Historical WX: The Tornadoes at Algona and Manson

7am Surface Map Ctsy NOAA

7am Surface Map Ctsy NOAA

Tornadoes in the midwest mainly come from the southwest and move toward the northeast, but at least 1/3 of them move from northwest to the southeast. This was the case on June 28, 1979, when 27 tornadoes dropped out of the sky and moved mainly in a northwest to southeast pattern. The first tornado of the outbreak occurred at 1:45pm just south of Fargo ND. Soon tornadoes dropped in Minnesota as the system moved southeastward.

The first tornado in Iowa hit NW of Algona before 7pm, near the town of Armstrong. Another tornado began SE of the first one and began moving SE toward Algona. The sirens were sounded across the county seat of Kossuth county early that Thursday evening. The tornado moved into the northside of Algona destroying a shopping center. Many in town believed that with Algona situated on the East Fork of the Des Moines River would be safe from tornadoes. The tornado didn’t agree and in fact took water from the river and deposited it in adjacent areas around. Houses were turned into rubble. Prior to the tornado’s arrival at Algona, the Kossuth County Civil Defense Director Bob Engstrom gave a slide presentation on tornadoes at the North Park Shelter House in Algona. After the meeting adjourned, the tornado arrived with audio and visual aids. As the tornado moved began to move into Algona, another town 50 miles to the south southwest, the town of Manson was about to get hit by a tornado.

The tornado which moved slowly across the countryside was seen by many residents in Manson before the white twister moved into the town from the northwest.

Manson Tornado

Manson Tornado

The F4 tornado smashed into the town around 7:45pm (the time the clocks stopped in Manson) destroying every house and business in its path. The oddity of it all was that the town was bathed in sunshine during the tornado. After the tornado mowed through the town, one could look from one end of town to the other only seeing piles of rubble.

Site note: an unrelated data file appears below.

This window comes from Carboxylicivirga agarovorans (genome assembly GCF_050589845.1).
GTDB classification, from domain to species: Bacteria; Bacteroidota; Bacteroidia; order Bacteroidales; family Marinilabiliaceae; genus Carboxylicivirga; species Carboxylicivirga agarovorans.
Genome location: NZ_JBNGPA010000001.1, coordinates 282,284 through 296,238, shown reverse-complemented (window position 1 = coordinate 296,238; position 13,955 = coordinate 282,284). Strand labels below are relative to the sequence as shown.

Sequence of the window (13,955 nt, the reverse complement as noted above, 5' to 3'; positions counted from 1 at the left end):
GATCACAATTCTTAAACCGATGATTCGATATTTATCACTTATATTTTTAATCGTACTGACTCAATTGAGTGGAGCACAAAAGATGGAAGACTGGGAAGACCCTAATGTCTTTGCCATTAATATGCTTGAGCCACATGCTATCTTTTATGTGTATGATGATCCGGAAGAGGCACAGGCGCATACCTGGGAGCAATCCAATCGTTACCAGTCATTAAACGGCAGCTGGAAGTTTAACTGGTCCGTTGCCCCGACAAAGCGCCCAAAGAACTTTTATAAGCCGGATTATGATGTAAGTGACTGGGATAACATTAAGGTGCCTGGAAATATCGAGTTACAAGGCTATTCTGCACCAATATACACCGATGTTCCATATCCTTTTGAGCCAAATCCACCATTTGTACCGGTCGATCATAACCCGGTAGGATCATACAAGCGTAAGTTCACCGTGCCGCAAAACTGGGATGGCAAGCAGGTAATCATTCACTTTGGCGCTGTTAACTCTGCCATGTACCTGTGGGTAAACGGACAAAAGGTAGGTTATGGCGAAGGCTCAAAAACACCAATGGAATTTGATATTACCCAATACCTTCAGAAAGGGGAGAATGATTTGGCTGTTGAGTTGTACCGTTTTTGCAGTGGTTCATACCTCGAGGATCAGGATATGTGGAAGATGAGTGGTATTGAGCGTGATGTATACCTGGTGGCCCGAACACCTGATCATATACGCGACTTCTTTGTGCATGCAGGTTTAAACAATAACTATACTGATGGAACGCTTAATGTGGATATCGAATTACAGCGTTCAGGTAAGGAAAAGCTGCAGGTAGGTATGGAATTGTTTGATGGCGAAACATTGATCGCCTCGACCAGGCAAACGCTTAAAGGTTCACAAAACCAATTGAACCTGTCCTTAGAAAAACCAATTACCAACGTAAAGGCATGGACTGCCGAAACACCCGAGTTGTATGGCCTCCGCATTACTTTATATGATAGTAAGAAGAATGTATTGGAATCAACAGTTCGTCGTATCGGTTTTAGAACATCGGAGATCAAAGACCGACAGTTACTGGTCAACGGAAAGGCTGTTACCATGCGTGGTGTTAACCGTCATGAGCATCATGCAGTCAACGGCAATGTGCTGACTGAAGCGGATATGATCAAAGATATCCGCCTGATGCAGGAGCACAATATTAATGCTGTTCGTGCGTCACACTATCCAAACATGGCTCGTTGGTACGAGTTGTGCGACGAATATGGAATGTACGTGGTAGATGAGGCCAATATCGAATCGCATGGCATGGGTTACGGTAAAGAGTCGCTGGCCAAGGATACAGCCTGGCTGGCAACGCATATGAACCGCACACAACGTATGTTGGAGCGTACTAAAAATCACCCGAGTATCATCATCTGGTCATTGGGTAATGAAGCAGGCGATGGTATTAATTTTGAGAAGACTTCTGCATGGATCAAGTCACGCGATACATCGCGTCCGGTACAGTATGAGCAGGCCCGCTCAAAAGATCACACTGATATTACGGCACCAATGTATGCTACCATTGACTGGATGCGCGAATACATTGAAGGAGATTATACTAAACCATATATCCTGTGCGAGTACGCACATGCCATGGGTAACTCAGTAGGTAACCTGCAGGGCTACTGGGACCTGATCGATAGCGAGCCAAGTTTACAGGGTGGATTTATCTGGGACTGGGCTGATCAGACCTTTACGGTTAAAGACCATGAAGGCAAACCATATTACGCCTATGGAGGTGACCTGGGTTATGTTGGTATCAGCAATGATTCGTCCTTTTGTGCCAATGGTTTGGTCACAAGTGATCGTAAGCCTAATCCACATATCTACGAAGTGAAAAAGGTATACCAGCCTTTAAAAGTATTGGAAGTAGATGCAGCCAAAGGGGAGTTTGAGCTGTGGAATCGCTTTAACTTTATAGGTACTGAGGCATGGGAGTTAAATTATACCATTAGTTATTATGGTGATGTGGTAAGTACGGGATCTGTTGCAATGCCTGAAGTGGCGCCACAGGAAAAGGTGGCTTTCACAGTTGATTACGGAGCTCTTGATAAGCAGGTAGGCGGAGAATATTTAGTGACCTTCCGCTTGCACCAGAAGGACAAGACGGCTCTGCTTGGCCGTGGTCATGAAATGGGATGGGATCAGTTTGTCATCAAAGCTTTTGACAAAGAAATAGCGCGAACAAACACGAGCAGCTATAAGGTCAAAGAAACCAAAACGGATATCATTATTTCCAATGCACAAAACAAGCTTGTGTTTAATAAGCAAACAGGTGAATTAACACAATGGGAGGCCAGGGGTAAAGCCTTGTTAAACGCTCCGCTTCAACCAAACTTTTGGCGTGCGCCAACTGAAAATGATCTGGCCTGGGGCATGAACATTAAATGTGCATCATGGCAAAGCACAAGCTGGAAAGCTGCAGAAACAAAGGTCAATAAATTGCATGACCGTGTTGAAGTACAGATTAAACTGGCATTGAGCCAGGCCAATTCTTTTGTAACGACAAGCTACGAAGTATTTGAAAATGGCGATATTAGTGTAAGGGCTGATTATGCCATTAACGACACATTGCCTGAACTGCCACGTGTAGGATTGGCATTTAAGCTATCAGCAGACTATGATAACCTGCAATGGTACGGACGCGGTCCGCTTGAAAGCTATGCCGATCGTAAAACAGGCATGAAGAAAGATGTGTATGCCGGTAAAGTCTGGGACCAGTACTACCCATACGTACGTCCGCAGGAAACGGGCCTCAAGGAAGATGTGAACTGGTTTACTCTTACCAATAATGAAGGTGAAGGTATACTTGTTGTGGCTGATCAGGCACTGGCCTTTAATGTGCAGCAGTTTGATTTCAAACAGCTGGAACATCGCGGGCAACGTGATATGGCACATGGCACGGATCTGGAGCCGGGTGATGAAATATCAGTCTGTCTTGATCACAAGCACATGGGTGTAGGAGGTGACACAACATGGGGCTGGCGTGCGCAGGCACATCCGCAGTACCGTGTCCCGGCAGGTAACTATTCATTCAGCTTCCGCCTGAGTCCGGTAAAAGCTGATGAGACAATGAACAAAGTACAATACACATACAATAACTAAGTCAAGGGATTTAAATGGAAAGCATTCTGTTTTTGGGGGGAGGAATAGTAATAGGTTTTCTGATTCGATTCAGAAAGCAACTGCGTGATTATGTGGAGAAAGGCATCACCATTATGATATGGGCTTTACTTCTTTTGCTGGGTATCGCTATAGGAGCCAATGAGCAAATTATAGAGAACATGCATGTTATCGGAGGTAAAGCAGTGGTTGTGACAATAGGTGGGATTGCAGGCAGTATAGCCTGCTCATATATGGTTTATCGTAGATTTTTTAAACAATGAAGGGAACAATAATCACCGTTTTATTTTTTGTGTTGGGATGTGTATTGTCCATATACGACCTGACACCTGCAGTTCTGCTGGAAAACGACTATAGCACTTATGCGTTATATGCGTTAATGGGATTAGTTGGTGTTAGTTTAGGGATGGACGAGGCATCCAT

3 women were killed in Manson along with 2 others in Algona. The tornadoes continued touching down until 10pm when the last tornado of the outbreak touched down near DeSoto, west of Des Moines.

Feathers reportedly fell from the sky that night between Story City and McCallsburg in Story County northeast of Ames. The feathers supposedly came from a destroyed turkey farm near Manson, 55 miles to the northwest. Several cancelled checks fell from the sky in and around Hampton (in Franklin County). The checks came from Algona.
Article from Ft. Dodge Messenger 6/28/09
Chronicle Telegram Elyria Ohio 1979-06-29
AMS Article on the Algona and Manson Tornadoes (with damage pictures)
Tornado Accounts of Tornadoes in Iowa Second Edition by John L Sanford 1987, pages 100-111.

Jeff Wilcox

Weather has always fascinated me since I was young. My first memory of weather was back in 1988 during the Mother’s Day Tornado Outbreak in 1988. I can vaguely remember the cold snap the state experienced around Christmas Time in 1983, but was too young to remember that vividly. Growing up in Anamosa since moving there in 1981, I’ve experienced all the weather imaginable from bitter cold in early 1996 to hot and humid weather in 1995 and again in 2012, to floods in 1993, 1999, 2008 and 2013, Droughts in 1988 and 2012. After doing some other website work and other interests which included publishing a novel in 2007, I finally began the Iowa Weather Blog on June 27th 2008, right after the Flood of 2008. I worked it alone for hours on end giving out weather information that I thought was appropriate for those that wanted to know what was going on in their skies and what was to come. I continue to work on the blog along with the Iowa Weather Network which was created back in 2012 and continue to do so to this day.